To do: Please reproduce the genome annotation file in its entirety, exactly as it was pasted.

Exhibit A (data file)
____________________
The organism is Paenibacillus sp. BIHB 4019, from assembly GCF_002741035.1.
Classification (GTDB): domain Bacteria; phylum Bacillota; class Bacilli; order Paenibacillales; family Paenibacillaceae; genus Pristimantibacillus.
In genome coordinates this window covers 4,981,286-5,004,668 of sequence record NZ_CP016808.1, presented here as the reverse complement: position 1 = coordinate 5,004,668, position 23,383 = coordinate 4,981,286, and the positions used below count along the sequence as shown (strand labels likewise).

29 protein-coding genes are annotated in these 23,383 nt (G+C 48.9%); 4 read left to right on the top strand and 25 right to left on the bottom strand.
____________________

The organism is Paenibacillus sp. BIHB 4019, from assembly GCF_002741035.1.
Classification (GTDB): domain Bacteria; phylum Bacillota; class Bacilli; order Paenibacillales; family Paenibacillaceae; genus Pristimantibacillus.
In genome coordinates this window covers 4,981,286-5,004,668 of sequence record NZ_CP016808.1, presented here as the reverse complement: position 1 = coordinate 5,004,668, position 23,383 = coordinate 4,981,286, and the positions used below count along the sequence as shown (strand labels likewise).

29 protein-coding genes are annotated in these 23,383 nt (G+C 48.9%); 4 read left to right on the top strand and 25 right to left on the bottom strand.